In a culture where so many people have access to computers, it seems like reading blogs has become the preferred way of getting information, instead of reading the morning paper. Unlike news articles, blogs can facilitate an online community, where bloggers and readers can have back and forth conversation. In fact, a blog has excelled when the conversation is enabled by the blogger but dominated by readers. Blog posts are concise, giving people the necessary information along with direct links to sources. To put it simply, bloggers are the link between readers and the sources of information.
The Huffington Post covers topics such as entertainment, sports, and politics. The headlines are succinct, and there is a column of featured posts. Each post is truncated, but there are links that allow the reader to view the entire post. Each post garners several reader comments, indicating how the blog excels at discussing compelling topics. On the other hand, Jack Box’s blog, a marketing scheme from the restaurant Jack in the Box, is an example of one that does not excel. The last post was created on February 13, 2007 and consists of one sentence requesting “Cheeseburger Poetry.” There are no links to information or analysis presented, and the blog is very outdated.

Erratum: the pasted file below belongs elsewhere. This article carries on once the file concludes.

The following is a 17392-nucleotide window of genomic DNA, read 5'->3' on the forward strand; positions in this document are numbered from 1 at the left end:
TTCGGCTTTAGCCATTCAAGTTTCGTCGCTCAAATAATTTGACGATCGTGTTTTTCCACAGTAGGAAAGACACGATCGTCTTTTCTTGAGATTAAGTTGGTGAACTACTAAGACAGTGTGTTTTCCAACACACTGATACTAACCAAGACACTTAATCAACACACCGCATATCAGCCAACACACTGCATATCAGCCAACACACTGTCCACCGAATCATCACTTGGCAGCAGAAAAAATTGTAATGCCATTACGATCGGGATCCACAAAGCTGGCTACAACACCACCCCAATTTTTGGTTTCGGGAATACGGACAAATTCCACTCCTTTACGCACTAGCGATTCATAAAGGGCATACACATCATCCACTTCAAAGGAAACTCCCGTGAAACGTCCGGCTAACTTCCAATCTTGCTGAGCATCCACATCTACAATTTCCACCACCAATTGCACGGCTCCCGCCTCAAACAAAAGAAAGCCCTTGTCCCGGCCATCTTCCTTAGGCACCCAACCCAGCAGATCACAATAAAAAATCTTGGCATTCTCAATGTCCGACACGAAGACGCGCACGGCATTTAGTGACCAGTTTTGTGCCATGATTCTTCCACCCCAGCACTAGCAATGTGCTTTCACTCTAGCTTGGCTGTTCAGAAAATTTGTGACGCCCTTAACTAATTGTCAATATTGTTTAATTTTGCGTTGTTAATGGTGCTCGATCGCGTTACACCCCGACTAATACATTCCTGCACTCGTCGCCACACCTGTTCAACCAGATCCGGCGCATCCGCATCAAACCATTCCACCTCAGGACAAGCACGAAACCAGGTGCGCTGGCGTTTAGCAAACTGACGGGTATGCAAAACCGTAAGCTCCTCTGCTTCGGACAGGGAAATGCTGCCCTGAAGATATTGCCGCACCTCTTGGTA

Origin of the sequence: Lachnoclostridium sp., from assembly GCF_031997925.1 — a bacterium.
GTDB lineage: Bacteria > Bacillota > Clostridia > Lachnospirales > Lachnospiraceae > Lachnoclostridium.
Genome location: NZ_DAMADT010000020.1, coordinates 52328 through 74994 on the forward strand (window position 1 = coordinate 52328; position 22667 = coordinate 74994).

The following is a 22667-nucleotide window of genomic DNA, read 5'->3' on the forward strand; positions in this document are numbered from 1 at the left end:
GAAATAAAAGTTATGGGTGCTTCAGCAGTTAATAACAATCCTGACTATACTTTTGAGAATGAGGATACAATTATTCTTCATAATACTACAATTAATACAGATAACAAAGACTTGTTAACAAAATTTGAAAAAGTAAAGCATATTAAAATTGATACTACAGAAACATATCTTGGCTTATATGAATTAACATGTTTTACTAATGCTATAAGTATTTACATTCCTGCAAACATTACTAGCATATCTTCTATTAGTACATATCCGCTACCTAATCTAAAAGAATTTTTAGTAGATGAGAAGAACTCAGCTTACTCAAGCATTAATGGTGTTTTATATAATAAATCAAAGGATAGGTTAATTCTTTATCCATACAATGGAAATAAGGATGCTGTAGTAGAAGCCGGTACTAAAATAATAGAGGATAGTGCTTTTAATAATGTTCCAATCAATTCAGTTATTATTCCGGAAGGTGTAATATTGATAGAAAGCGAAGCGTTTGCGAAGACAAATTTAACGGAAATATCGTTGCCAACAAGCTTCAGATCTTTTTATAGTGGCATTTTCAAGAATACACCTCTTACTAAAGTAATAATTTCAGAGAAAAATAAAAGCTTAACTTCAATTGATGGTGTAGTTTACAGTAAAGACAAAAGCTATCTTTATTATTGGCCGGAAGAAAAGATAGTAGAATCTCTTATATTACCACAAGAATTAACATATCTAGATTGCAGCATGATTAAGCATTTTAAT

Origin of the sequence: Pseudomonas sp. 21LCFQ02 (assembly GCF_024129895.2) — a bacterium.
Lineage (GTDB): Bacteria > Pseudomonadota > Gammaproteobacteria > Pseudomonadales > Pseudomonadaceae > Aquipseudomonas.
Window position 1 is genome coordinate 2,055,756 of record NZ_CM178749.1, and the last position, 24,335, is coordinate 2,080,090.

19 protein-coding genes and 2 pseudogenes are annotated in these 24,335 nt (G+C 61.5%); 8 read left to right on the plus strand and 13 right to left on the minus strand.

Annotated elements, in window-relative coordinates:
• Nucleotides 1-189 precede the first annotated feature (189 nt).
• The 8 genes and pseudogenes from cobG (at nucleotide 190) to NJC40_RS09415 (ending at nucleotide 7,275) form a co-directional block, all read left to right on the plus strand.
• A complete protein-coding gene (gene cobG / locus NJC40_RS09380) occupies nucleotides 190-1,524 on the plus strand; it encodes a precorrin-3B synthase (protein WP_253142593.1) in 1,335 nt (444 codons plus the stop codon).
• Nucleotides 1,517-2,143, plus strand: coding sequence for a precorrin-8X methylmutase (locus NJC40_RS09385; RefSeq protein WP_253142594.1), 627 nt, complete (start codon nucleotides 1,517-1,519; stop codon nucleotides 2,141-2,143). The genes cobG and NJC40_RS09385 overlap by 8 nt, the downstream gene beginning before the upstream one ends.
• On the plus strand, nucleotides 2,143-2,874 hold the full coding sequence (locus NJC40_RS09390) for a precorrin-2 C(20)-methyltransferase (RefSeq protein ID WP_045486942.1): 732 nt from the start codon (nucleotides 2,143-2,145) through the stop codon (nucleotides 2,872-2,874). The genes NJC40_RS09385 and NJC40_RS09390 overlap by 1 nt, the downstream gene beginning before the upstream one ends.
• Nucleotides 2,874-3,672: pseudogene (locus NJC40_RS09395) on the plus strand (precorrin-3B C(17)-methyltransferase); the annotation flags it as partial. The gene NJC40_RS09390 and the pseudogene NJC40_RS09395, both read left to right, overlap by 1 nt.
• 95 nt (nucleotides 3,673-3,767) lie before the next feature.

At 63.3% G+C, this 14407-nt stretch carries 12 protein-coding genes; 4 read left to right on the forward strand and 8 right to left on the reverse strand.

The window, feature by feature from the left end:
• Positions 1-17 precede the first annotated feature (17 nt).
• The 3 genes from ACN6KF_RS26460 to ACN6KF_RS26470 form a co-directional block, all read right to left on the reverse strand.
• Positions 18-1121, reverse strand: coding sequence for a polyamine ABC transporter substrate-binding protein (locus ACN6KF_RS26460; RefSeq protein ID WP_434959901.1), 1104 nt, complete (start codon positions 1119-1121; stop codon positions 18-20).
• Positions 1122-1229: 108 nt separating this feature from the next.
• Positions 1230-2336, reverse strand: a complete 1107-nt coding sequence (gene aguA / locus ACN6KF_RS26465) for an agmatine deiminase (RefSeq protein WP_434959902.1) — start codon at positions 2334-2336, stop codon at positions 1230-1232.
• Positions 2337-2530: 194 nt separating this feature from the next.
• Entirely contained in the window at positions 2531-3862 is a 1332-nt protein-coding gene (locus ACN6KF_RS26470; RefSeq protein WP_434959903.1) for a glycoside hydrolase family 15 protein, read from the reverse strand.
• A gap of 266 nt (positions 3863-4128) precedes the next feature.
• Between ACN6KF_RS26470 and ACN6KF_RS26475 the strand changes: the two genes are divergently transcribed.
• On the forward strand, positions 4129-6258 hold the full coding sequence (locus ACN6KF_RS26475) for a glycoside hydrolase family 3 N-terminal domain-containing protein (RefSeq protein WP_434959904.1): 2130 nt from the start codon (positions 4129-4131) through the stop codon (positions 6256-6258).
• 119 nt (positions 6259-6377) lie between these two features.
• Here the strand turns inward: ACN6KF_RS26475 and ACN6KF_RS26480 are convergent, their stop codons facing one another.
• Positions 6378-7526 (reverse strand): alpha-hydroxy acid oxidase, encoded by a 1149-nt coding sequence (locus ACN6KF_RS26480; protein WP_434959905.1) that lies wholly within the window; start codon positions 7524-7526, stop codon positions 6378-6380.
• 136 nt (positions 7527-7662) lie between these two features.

In the field of public relations, PR professionals can utilize blogs to post press releases and company information in order to create a positive image. Moreover, having company members contribute to blogs allows readers to put a personality behind the name, and therefore the audience builds trust in that company. Blogs may soon become a very valuable tool to the PR field.
In this generation, blogging may soon overtake newspapers to present information to the public. Due to its sense of community and the convenience to readers, blogs seem like a more practical option.